June 30, 2014

ESPN’s $100M digital studio strives to find energy efficiencies

Photos | Pablo Robles
Photos | Pablo Robles
(Top left) John Cristulli, ESPN senior director of facilities, on the new set of SportsCenter in Bristol. (Top upper right) Digital Center 2 is positioned to minimize the heating impacts of the sun. (Top lower right) A data center used to support the center’s operations. (Bottom left) Cristulli in the center’s basement, with its duplicative energy systems. (Bottom center) The new NFL studio will debut in August. (Bottom right) The variable frequency drives used to maximize energy output.

Bristol sports broadcaster ESPN only has just begun tapping the potential of its new $100-million digital studio center, but as the media giant adds more programming into the 194,000-square-foot facility, one key to the operation will be keeping its power usage in check.

And that won't be easy.

The building has five main studios — each with its own production, audio, and media support rooms. It contains computer server rooms the size of most data centers, staff support areas, a visitors' center with high pillars complete with video screens, and a physical plant with duplicative electricity generation and chilled water systems. Everything is state-of-the-art, using the latest technology to keep ESPN's programming on the cutting edge far into the future.

Least to say, the facility uses a lot of power, posing a significant challenge for ESPN, which wants to certify the building under the U.S. Green Building Council's Leadership in Energy & Environmental Design program.

"We struggle, frankly, in meeting the LEED criteria," said John Cistulli, ESPN senior director of facilities.

ESPN won't achieve the aspiration set forth by parent Walt Disney Co. to make all new facilities up to the LEED Silver level, which is the second lowest of the four USGBC rankings.

However, by positioning the building in just the right way and using certain materials, Cistulli said ESPN's Digital Center 2 should at least meet the basic LEED certification criteria, which include using sustainable materials, reducing energy use, installing renewable energy systems, and other methods like recycling.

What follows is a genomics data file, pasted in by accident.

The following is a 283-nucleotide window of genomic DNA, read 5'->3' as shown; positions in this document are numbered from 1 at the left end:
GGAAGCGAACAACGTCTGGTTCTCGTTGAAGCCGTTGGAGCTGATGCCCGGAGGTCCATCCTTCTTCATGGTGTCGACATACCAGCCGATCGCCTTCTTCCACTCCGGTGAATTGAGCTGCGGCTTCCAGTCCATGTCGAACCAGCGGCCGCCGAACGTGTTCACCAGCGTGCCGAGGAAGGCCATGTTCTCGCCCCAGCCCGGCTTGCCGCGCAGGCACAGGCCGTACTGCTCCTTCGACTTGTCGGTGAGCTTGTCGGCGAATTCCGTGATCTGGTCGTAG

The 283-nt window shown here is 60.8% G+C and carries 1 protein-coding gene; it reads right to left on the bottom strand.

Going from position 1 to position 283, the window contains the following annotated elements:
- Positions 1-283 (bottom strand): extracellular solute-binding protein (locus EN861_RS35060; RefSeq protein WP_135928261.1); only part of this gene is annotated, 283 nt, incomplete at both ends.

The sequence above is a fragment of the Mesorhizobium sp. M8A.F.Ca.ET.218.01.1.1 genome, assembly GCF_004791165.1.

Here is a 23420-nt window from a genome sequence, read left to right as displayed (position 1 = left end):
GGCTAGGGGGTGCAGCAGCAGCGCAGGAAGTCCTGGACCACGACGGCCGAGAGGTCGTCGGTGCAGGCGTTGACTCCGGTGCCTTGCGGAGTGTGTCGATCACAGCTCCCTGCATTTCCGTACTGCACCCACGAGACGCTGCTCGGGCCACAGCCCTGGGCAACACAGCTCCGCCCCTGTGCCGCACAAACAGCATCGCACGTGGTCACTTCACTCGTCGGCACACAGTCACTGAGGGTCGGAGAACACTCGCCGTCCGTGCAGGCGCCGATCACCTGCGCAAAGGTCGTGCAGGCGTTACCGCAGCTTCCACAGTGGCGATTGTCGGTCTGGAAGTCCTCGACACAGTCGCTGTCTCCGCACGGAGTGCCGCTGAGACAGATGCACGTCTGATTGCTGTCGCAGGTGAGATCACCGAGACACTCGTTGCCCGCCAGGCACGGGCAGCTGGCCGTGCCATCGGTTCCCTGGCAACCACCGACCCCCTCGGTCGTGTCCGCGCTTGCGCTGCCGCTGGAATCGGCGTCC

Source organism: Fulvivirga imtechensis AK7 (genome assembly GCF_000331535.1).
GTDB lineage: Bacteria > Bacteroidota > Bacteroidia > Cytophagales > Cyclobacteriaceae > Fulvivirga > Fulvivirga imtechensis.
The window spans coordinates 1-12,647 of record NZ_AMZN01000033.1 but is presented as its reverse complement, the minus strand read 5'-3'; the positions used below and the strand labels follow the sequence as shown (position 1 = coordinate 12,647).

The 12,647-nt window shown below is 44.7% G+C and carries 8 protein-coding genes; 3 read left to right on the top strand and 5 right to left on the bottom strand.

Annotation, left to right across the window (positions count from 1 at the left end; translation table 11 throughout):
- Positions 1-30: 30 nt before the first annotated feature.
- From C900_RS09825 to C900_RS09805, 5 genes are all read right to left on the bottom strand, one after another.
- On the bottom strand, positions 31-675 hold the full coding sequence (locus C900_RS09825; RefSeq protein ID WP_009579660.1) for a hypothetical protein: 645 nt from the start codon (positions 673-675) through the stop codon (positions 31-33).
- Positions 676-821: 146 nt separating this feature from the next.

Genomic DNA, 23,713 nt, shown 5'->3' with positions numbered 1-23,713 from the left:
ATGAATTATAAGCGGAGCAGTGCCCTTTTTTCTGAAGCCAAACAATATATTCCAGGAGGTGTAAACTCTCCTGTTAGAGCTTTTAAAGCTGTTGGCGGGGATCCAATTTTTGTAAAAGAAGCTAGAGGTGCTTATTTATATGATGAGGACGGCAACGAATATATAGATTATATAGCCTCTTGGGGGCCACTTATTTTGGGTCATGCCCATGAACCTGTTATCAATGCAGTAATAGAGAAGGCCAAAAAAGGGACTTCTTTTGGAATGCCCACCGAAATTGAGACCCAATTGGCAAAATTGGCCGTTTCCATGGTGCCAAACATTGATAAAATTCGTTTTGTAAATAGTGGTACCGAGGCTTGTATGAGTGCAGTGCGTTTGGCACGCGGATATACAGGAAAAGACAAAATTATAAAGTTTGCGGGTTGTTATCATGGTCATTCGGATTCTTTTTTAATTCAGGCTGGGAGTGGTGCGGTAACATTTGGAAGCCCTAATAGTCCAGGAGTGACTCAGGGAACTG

"We have a unique opportunity with a very high-use building," Cistulli said. But "the primary interest here is technology and making ESPN's programming better."

Very few movie or television production studios ever achieve any kind of LEED certification, said Jacob Kriss, USGBC spokesman.

USGBC doesn't have specific qualifications for production studios so it's difficult to tell how many have achieved some certification, Kriss said, but the number appears to be less than a dozen.

Some that have met the criteria include The Weather Channel facility in Atlanta, a couple of Warner Bros. facilities in Burbank, Calif., and the Pixar Animation Studios in California, which is a Disney subsidiary.

ESPN's Digital Center 2 has the additional challenge of basically operating as a data center; it must provide enough computer hardware and bandwidth for the building's entire operations.

Standalone data centers often do shoot for some LEED certification, Kriss said, because they are high-end electricity users and have great cooling needs. USGBC has 235 registered data centers in the LEED program.

"There is big-time savings," Kriss said. "Of course, they usually don't have studios along with them."

ESPN opened the first of its five new studios June 22, which is occupied by the company's flagship show SportsCenter, in a 6,400-square-foot space.

The next 8,500-square-foot studio is set to open in August, housing professional football programming. ESPN has yet to decide/announce what will go into the remaining studios.

The $100 million Digital Center 2 was funded partially by the state as a way to further anchor ESPN to Bristol. Under Gov. Dannel P. Malloy's First Five initiative, ESPN received $25 million in loans, grants, and tax exemptions for construction, worker training, and equipment.

That and all the other investment went to making the facility as up-to-date as possible, to the point where ESPN believes it can handle the next one or two generations of technological upgrades to production equipment.

"We call it, 'Future-Proof,'" said ESPN spokesman Dave Nagle.

To keep all this state-of-the-art equipment from exploding the facilities' carbon footprint, ESPN took advantage of every environmental benefit financially possible. The building is oriented to minimize the amount of heat absorption from the sun; the fiberglass and metal panel that constitutes the building's skin acts as a constant venting system; and the brick field surrounding the facility absorbs heat in the summer and melts snow in the winter.

For the studios, the only major efficiency measure was switching out all the lighting to LED bulbs. That move alone reduced the building's energy consumption 70 percent compared to Digital Center 1, built in 2004.

The 50,000-square-foot physical plant that powers, heats, and cools the facility does have duplicate equipment, to ensure ESPN's programming is always on. The financial loss from going offline is simply too great, Cistulli said.

"I am the redundancy fool of the place. I will not have a power loss on my watch," Cistulli said. "Still, we managed to wring every wasteful kilowatt hour of electricity out of this building that we can."

The facilities' team reduced kilowatt hours by using equipment with variable frequency drives that ramp output up and down based on need.

"All of these savings together contributed to the return on investment," Cistulli said.

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